Queenstown ponders future of aged water tank
QUEENSTOWN — To refurbish or to replace?
That’s a question the Queenstown Town Commissioners are going to be considering about the 50,000-gallon water tank in the heart of town that was built around 1932.
“We need to do some kind of analyzation of that tower to find out how much longer we can expect to use it. Is it worth rehabbing, etc., and then go from there,” said Tom Willis, president of the commissioners.
The issue recently came up because the town was told by the company that maintains the tower that the exterior has to be sandblasted and repainted. “Every time you come into town you can see where a block of paint did fall off,” said Public Works Director Lane Cole. “They’re not telling us something that’s not the truth.”
Commissioner Mike Bowell said Suez, the maintenance company, told the town it would cost $200,000 to refurbish the tank and offered five-year interest-free financing with payments of $44,392 each year for five years.
“The question is going to be this — are we going to put $200,000 into a tower that was built in 1932, and will it serve the needs of the town?” he asked.
A decision doesn’t need to made right away, however, giving the town time to consider a course of action. Bowell said the town has 12 to 13 months to decide whether to refurbish the tower or consider building a new one.
“There are only so many times you can overpaint those towers,” he said. “At some point in time you’ve got to take all that stuff off of there.” And because lead paint is involved, the tower would have to be fully enclosed to capture all the old paint that is taken off before it is hauled away and disposed of, according to Cole.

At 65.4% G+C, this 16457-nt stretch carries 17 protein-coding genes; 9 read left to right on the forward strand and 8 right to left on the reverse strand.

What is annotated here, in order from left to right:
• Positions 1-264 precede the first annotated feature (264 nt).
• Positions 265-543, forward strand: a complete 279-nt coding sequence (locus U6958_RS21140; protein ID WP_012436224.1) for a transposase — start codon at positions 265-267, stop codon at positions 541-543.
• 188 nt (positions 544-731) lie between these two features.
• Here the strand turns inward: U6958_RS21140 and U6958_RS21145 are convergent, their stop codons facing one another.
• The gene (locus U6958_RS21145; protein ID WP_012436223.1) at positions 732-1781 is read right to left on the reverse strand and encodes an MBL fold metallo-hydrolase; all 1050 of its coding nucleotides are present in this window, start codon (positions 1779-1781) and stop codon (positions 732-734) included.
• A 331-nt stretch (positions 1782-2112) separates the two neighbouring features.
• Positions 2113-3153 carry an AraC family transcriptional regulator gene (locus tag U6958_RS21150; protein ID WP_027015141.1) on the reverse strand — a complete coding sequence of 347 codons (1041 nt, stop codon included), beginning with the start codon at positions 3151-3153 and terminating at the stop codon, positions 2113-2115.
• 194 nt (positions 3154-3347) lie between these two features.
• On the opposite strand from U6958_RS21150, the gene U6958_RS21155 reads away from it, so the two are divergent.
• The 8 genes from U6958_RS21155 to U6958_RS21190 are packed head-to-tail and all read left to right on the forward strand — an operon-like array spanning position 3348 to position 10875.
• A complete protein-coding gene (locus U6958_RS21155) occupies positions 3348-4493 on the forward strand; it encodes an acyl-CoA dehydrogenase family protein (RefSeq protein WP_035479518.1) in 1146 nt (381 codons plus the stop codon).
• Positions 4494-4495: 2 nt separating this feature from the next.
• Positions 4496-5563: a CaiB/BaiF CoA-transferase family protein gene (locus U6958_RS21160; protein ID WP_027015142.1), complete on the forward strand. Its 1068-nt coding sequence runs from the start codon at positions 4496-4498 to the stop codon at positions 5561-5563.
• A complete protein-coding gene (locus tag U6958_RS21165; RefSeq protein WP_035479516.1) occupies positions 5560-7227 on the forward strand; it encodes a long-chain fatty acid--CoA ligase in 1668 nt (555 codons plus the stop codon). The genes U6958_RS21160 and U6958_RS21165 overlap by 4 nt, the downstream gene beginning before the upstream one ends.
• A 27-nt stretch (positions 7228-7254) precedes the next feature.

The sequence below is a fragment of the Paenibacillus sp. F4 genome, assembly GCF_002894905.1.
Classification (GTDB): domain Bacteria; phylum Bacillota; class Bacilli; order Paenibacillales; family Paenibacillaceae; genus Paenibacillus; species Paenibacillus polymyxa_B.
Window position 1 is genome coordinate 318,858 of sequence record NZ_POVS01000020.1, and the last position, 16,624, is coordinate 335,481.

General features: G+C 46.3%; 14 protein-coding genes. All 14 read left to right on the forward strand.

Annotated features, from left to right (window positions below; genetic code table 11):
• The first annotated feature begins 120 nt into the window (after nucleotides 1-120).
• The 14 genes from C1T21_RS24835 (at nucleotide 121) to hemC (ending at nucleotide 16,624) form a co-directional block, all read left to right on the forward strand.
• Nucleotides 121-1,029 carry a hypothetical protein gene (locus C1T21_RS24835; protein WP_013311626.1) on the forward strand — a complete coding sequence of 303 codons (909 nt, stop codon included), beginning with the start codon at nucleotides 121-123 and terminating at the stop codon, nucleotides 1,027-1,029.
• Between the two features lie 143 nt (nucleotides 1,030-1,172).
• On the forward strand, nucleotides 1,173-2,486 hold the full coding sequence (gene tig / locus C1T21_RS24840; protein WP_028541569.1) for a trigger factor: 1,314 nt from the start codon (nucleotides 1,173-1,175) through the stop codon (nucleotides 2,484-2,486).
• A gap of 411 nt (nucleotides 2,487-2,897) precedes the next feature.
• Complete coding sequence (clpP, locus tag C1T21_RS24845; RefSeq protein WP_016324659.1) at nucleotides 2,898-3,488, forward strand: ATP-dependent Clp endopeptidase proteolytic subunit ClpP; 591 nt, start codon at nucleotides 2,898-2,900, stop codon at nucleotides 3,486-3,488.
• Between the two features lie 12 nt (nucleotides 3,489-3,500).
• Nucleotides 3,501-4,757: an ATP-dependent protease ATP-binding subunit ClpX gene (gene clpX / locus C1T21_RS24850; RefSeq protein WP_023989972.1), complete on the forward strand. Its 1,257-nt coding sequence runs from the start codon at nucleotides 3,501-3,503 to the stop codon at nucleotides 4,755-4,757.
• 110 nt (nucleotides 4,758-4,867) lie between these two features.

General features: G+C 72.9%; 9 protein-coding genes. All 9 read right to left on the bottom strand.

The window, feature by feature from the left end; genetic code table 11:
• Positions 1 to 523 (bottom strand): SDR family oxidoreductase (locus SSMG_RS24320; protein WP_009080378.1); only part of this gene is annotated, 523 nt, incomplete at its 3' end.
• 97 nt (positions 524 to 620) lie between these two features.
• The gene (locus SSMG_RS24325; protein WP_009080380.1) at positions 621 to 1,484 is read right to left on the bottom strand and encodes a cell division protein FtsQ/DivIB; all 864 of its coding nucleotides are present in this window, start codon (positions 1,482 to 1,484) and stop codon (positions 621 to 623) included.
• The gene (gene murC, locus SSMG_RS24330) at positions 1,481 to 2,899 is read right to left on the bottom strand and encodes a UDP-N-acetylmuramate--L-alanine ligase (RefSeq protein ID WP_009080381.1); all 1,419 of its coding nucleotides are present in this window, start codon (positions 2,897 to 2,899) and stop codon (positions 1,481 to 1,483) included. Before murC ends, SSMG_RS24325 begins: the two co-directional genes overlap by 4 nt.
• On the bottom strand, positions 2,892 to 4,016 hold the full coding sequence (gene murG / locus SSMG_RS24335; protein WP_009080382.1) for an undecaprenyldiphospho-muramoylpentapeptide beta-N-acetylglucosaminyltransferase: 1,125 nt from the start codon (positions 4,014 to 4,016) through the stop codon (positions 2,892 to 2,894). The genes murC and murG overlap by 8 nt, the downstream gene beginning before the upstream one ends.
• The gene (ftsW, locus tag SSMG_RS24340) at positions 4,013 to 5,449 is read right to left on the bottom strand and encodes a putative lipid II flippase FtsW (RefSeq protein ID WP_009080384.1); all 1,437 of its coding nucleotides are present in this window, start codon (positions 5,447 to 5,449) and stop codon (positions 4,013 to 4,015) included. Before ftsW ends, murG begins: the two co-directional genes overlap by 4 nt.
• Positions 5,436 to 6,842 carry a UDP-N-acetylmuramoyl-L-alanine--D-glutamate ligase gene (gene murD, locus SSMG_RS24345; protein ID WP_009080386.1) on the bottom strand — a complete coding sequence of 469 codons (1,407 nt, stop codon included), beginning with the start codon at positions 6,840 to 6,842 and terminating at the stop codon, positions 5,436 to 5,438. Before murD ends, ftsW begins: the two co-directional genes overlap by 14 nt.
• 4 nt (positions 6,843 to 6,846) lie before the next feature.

In response to Commissioner George Plumbo’s question asking when the tank was last serviced, Cole said it was cleaned out last year and the company comes and inspects the exterior yearly and almost always does some work.
Willis recommended that the commissioners discuss the matter with Town Engineer Bob Rauch to see about a study to determine how long the tank will be viable.
“If it costs two to three million for a new one ... we could go ahead and refurbish that one for a couple of hundred thousand, and then when a project comes along such as Wheatlands, we could require a new tower to be built,” he said, referring to property recently annexed into the town.
The tank in question is one of two in Queenstown. The other is a 100,000-gallon tank at Queenstown Premium Outlets. Cole said a new tank will eventually have to be put on the Wheatlands property once development begins there, no matter what decision is made about the 1932-vintage tank near the town center. The start of that development is believed to be several years away.
“If we’re going to have any kind of growth, we’re going to have to build another” tank at some point, Plumbo said.
Bowell believes the question of refurbishment or replacement needs to be evaluated carefully because costs escalate quickly over time. “If you’re talking 200,000 for this now, in five years it could be 400,000. That’s just the way it seems to work out. It’s something that’s got to be addressed,” he said.
The Queenstown Town Commissioners are discussing whether to rehabilitate the 84-year-old water tank in the heart of town, or replace it. Paint has come off two places above the double E in the town’s name and its maintenance company says the tank needs to be sandblasted and repainted at a cost of about $200,000.